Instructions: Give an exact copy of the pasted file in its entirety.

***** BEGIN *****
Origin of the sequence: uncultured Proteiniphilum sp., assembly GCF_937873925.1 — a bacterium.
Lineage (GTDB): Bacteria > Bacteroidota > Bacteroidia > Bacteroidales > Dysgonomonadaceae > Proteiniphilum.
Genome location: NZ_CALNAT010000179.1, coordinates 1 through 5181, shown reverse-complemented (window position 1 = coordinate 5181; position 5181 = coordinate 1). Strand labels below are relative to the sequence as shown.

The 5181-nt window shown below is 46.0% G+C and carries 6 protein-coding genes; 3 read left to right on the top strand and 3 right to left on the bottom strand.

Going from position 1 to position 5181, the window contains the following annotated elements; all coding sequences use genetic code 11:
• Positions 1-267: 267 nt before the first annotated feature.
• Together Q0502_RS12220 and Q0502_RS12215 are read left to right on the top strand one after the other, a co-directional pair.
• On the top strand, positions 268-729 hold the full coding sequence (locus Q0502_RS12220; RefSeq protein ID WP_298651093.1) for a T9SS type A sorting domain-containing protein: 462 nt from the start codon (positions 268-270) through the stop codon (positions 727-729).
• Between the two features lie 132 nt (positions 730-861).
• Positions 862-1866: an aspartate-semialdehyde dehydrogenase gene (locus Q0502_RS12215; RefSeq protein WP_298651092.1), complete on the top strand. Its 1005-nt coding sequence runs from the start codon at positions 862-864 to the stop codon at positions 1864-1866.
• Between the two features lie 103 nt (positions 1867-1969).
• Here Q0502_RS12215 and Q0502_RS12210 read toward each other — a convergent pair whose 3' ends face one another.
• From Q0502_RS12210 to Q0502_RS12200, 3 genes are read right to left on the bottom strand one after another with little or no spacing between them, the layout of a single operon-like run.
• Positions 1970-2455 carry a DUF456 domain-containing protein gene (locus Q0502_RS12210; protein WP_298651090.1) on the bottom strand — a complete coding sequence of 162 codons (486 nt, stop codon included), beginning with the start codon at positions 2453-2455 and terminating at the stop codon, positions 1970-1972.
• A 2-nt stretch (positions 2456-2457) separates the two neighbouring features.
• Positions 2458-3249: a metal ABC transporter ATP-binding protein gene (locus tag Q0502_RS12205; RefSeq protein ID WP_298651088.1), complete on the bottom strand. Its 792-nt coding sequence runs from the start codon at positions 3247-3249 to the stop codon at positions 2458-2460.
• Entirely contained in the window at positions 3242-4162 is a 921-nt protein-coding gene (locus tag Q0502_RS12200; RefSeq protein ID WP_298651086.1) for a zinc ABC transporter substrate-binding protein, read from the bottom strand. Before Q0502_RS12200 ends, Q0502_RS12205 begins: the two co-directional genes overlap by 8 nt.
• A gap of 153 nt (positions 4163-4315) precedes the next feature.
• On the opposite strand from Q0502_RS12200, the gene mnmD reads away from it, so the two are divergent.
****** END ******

Origin of the sequence: uncultured Proteiniphilum sp., assembly GCF_937873925.1 — a bacterium.
Lineage (GTDB): Bacteria > Bacteroidota > Bacteroidia > Bacteroidales > Dysgonomonadaceae > Proteiniphilum.
Genome location: NZ_CALNAT010000179.1, coordinates 1 through 5181, shown reverse-complemented (window position 1 = coordinate 5181; position 5181 = coordinate 1). Strand labels below are relative to the sequence as shown.

The 5181-nt window shown below is 46.0% G+C and carries 6 protein-coding genes; 3 read left to right on the top strand and 3 right to left on the bottom strand.

Going from position 1 to position 5181, the window contains the following annotated elements; all coding sequences use genetic code 11:
• Positions 1-267: 267 nt before the first annotated feature.
• Together Q0502_RS12220 and Q0502_RS12215 are read left to right on the top strand one after the other, a co-directional pair.
• On the top strand, positions 268-729 hold the full coding sequence (locus Q0502_RS12220; RefSeq protein ID WP_298651093.1) for a T9SS type A sorting domain-containing protein: 462 nt from the start codon (positions 268-270) through the stop codon (positions 727-729).
• Between the two features lie 132 nt (positions 730-861).
• Positions 862-1866: an aspartate-semialdehyde dehydrogenase gene (locus Q0502_RS12215; RefSeq protein WP_298651092.1), complete on the top strand. Its 1005-nt coding sequence runs from the start codon at positions 862-864 to the stop codon at positions 1864-1866.
• Between the two features lie 103 nt (positions 1867-1969).
• Here Q0502_RS12215 and Q0502_RS12210 read toward each other — a convergent pair whose 3' ends face one another.
• From Q0502_RS12210 to Q0502_RS12200, 3 genes are read right to left on the bottom strand one after another with little or no spacing between them, the layout of a single operon-like run.
• Positions 1970-2455 carry a DUF456 domain-containing protein gene (locus Q0502_RS12210; protein WP_298651090.1) on the bottom strand — a complete coding sequence of 162 codons (486 nt, stop codon included), beginning with the start codon at positions 2453-2455 and terminating at the stop codon, positions 1970-1972.
• A 2-nt stretch (positions 2456-2457) separates the two neighbouring features.
• Positions 2458-3249: a metal ABC transporter ATP-binding protein gene (locus tag Q0502_RS12205; RefSeq protein ID WP_298651088.1), complete on the bottom strand. Its 792-nt coding sequence runs from the start codon at positions 3247-3249 to the stop codon at positions 2458-2460.
• Entirely contained in the window at positions 3242-4162 is a 921-nt protein-coding gene (locus tag Q0502_RS12200; RefSeq protein ID WP_298651086.1) for a zinc ABC transporter substrate-binding protein, read from the bottom strand. Before Q0502_RS12200 ends, Q0502_RS12205 begins: the two co-directional genes overlap by 8 nt.
• A gap of 153 nt (positions 4163-4315) precedes the next feature.
• On the opposite strand from Q0502_RS12200, the gene mnmD reads away from it, so the two are divergent.